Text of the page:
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go fat bike : 4" wide tires if you want cushioning of Max air.
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Old 11-14-13, 03:52 PM   #20
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Lovely calculator but I can only seem to get it up to 37 mm width
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Old 11-14-13, 05:26 PM   #21
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These #'s seem really low.
I know. Yet I've been trying it for the last year or two, and it's lovely.
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Old 11-14-13, 07:55 PM   #22
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20 miles, one way, is way too far. If I had to do it and I was dead set against buying a car, I would get an electric bike. It has all the advantages of a bicycle, no license, no registration, no insurance, no gas, no pollution, cheap tires that you can change yourself, and on and on. Someone in the commuting thread, JoeyBike?, test rode a Specialized Turbo and said it was spectacular. He said it would go 28mph. You would get to work in less than an hour and re-charge at work. Best of all, you wouldn't be a tired wreck when you get home.
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Old 11-14-13, 07:59 PM   #23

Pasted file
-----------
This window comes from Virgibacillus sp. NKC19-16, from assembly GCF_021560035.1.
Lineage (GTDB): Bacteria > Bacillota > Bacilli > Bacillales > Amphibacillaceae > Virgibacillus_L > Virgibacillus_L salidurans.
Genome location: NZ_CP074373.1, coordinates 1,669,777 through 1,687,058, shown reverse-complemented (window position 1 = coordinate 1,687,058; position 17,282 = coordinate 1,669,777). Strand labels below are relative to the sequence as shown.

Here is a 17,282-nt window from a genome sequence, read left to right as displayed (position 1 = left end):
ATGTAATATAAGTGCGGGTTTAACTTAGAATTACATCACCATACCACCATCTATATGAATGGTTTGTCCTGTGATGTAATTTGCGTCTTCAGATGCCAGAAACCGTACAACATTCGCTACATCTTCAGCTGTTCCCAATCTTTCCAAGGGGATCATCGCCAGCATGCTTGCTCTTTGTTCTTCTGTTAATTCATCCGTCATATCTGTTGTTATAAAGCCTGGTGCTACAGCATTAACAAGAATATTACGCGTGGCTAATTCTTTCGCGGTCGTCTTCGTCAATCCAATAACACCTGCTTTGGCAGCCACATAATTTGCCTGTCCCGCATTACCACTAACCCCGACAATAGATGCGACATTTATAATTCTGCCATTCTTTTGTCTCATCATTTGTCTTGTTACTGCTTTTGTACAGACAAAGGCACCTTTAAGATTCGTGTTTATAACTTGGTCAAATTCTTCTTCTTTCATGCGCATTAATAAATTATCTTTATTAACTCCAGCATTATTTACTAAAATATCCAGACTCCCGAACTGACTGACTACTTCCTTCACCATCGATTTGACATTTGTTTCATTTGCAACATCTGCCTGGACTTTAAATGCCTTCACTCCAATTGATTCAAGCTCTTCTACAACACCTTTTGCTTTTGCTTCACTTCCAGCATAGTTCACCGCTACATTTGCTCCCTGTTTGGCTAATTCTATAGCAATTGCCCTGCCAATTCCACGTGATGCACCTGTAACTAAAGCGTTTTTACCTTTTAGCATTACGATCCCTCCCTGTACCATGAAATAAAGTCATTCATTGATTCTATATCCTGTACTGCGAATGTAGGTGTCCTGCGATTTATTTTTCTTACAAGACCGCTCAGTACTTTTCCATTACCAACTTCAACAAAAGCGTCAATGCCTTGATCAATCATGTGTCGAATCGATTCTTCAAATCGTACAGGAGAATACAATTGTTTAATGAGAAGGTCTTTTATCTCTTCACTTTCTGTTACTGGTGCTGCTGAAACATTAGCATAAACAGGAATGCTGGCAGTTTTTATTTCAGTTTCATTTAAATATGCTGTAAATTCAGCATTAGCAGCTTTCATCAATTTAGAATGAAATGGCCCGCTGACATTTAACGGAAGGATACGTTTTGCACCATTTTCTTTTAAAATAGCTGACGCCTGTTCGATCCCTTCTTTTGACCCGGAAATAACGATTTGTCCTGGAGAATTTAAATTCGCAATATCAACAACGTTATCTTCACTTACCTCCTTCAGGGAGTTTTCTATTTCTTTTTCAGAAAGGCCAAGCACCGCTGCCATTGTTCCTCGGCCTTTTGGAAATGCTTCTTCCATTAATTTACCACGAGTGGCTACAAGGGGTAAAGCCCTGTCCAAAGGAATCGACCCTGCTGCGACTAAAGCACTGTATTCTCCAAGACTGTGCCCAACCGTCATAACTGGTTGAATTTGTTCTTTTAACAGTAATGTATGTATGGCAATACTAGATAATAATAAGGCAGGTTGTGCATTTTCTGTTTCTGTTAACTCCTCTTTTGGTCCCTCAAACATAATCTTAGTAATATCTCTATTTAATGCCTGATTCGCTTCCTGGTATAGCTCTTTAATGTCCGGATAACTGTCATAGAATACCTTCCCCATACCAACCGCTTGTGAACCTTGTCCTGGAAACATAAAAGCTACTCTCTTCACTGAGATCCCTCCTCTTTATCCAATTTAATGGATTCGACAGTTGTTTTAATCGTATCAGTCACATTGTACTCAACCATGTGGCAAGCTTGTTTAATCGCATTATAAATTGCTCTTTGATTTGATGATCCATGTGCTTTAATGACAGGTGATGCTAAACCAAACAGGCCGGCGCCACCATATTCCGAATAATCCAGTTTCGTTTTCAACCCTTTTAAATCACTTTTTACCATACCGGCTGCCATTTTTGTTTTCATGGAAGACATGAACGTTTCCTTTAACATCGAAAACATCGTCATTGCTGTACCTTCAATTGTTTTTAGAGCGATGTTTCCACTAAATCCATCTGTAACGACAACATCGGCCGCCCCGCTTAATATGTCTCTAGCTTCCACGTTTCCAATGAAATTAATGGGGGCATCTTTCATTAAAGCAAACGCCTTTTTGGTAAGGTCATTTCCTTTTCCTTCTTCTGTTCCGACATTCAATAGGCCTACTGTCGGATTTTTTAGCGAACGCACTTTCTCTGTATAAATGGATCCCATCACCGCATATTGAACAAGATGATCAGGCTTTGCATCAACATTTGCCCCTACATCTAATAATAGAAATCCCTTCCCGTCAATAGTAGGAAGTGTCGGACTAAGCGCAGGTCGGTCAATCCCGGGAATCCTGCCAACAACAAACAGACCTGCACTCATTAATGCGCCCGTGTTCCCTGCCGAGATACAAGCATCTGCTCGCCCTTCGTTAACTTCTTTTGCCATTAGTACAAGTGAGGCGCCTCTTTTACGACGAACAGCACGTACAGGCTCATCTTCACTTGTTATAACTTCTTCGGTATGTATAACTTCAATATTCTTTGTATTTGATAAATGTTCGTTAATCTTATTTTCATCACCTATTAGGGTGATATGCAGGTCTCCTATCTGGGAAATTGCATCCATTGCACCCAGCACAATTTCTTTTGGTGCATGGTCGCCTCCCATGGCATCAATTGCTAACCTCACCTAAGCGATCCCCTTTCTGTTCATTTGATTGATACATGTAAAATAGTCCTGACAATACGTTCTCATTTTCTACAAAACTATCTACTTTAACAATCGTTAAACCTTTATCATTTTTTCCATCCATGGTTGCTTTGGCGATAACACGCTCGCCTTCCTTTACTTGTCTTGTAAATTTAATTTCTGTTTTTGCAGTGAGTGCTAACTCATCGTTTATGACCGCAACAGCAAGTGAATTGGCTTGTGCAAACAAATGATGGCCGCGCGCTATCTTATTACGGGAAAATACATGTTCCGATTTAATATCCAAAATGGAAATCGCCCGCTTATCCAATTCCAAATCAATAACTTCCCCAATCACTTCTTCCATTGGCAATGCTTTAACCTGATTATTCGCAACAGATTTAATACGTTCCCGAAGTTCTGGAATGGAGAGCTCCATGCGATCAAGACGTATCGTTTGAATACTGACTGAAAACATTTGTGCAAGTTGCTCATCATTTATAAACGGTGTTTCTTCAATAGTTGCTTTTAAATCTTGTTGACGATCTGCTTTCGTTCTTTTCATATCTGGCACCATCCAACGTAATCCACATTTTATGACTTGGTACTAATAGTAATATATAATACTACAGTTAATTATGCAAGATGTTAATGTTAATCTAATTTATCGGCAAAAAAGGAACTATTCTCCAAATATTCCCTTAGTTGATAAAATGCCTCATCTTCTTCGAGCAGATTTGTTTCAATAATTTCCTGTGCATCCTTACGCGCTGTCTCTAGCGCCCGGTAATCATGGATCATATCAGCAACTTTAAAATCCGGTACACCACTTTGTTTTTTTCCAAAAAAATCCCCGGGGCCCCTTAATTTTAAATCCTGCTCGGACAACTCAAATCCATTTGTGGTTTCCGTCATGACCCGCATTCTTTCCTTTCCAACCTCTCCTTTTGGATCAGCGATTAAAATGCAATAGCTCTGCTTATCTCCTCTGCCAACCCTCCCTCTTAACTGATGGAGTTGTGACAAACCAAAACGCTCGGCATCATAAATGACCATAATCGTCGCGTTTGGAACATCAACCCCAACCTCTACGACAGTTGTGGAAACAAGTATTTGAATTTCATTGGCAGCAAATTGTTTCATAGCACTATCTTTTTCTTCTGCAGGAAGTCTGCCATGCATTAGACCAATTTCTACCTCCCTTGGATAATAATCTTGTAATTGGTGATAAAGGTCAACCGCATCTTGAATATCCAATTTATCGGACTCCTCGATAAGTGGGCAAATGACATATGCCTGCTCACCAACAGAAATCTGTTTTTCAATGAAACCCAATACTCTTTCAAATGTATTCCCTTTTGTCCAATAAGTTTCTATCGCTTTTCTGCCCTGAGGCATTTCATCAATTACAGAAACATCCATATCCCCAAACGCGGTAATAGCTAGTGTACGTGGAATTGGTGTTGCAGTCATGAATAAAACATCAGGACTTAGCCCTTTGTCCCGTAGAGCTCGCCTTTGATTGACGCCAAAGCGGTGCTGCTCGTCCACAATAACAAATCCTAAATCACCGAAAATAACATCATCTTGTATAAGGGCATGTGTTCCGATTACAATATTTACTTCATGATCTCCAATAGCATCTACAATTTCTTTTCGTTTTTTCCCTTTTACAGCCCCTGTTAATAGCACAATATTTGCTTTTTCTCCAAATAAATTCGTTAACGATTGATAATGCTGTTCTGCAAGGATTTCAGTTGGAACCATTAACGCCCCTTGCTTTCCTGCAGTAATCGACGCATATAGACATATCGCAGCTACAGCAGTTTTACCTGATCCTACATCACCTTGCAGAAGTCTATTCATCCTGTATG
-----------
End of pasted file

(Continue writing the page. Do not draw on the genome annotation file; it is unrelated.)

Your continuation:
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The Specialized Turbo MSRP is $5900................. holy hand grenade.
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Old 11-14-13, 08:18 PM   #24
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The Specialized Turbo MSRP is $5900................. holy hand grenade.
Here is a link to a review by an electric bike blog.
http://www.electricbike.com/specialized_turbo/

The reviewer actually did not think it was worth $5900, wasn't as fast or had as long a range as it's far cheaper competition.
And Specialized calls it "The World's Fastest Electric Bike." Typical Specialized hype.
The best thing about the review is that it mentions who the Turbo's competitors are, with links.
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Old 11-14-13, 08:24 PM   #25
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I looks like I'd be riding @ the minimum/or below of what the spec say on most of my tires. I'd be scared of pinch flats.
Unless the tires are almost flat already, it takes some doin' to pinch-flat 40mm+ tires. Most people overinflate big tires.

Like JAG, I've had nothing but good results with the calculator/Frank Berto method. As a concession to real-world riding conditions, though, I choose the 45%/55% numbers regardless of whatever my actual weight distribution is, and round up, never down.
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There's no such thing as too far.. just lack of time